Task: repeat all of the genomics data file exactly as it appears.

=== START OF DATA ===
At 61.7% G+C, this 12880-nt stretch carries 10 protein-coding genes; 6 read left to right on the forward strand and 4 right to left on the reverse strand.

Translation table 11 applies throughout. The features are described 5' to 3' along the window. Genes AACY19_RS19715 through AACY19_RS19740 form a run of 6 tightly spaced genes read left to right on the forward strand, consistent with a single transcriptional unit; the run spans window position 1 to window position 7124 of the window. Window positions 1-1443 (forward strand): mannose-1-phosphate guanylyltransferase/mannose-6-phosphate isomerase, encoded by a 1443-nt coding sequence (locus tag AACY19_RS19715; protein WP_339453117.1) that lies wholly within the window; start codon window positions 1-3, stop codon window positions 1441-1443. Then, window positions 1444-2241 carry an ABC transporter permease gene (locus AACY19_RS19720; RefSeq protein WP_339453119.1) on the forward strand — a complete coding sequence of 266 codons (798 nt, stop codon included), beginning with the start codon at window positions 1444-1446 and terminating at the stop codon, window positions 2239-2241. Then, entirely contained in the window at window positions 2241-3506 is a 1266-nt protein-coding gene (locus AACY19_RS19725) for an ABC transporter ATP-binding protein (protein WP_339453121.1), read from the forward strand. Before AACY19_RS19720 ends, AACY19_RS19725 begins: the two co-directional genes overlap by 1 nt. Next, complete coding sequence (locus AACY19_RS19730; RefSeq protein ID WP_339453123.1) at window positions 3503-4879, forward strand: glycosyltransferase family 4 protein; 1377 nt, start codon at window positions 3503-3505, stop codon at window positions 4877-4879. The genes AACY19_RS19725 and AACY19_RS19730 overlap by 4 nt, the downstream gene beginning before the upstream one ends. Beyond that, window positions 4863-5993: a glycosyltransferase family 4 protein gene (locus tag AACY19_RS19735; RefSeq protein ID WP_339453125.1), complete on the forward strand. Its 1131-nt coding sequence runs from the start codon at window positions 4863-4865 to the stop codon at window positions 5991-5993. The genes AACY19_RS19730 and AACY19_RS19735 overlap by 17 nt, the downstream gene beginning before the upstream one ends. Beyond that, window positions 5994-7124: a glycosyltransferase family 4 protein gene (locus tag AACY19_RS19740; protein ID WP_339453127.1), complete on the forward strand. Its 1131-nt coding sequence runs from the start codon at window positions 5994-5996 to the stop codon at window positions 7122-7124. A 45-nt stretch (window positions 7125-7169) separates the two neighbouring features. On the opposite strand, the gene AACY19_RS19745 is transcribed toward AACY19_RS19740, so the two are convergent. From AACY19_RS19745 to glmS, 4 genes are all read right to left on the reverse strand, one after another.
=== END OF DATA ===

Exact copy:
At 61.7% G+C, this 12880-nt stretch carries 10 protein-coding genes; 6 read left to right on the forward strand and 4 right to left on the reverse strand.

Translation table 11 applies throughout. The features are described 5' to 3' along the window. Genes AACY19_RS19715 through AACY19_RS19740 form a run of 6 tightly spaced genes read left to right on the forward strand, consistent with a single transcriptional unit; the run spans window position 1 to window position 7124 of the window. Window positions 1-1443 (forward strand): mannose-1-phosphate guanylyltransferase/mannose-6-phosphate isomerase, encoded by a 1443-nt coding sequence (locus tag AACY19_RS19715; protein WP_339453117.1) that lies wholly within the window; start codon window positions 1-3, stop codon window positions 1441-1443. Then, window positions 1444-2241 carry an ABC transporter permease gene (locus AACY19_RS19720; RefSeq protein WP_339453119.1) on the forward strand — a complete coding sequence of 266 codons (798 nt, stop codon included), beginning with the start codon at window positions 1444-1446 and terminating at the stop codon, window positions 2239-2241. Then, entirely contained in the window at window positions 2241-3506 is a 1266-nt protein-coding gene (locus AACY19_RS19725) for an ABC transporter ATP-binding protein (protein WP_339453121.1), read from the forward strand. Before AACY19_RS19720 ends, AACY19_RS19725 begins: the two co-directional genes overlap by 1 nt. Next, complete coding sequence (locus AACY19_RS19730; RefSeq protein ID WP_339453123.1) at window positions 3503-4879, forward strand: glycosyltransferase family 4 protein; 1377 nt, start codon at window positions 3503-3505, stop codon at window positions 4877-4879. The genes AACY19_RS19725 and AACY19_RS19730 overlap by 4 nt, the downstream gene beginning before the upstream one ends. Beyond that, window positions 4863-5993: a glycosyltransferase family 4 protein gene (locus tag AACY19_RS19735; RefSeq protein ID WP_339453125.1), complete on the forward strand. Its 1131-nt coding sequence runs from the start codon at window positions 4863-4865 to the stop codon at window positions 5991-5993. The genes AACY19_RS19730 and AACY19_RS19735 overlap by 17 nt, the downstream gene beginning before the upstream one ends. Beyond that, window positions 5994-7124: a glycosyltransferase family 4 protein gene (locus tag AACY19_RS19740; protein ID WP_339453127.1), complete on the forward strand. Its 1131-nt coding sequence runs from the start codon at window positions 5994-5996 to the stop codon at window positions 7122-7124. A 45-nt stretch (window positions 7125-7169) separates the two neighbouring features. On the opposite strand, the gene AACY19_RS19745 is transcribed toward AACY19_RS19740, so the two are convergent. From AACY19_RS19745 to glmS, 4 genes are all read right to left on the reverse strand, one after another.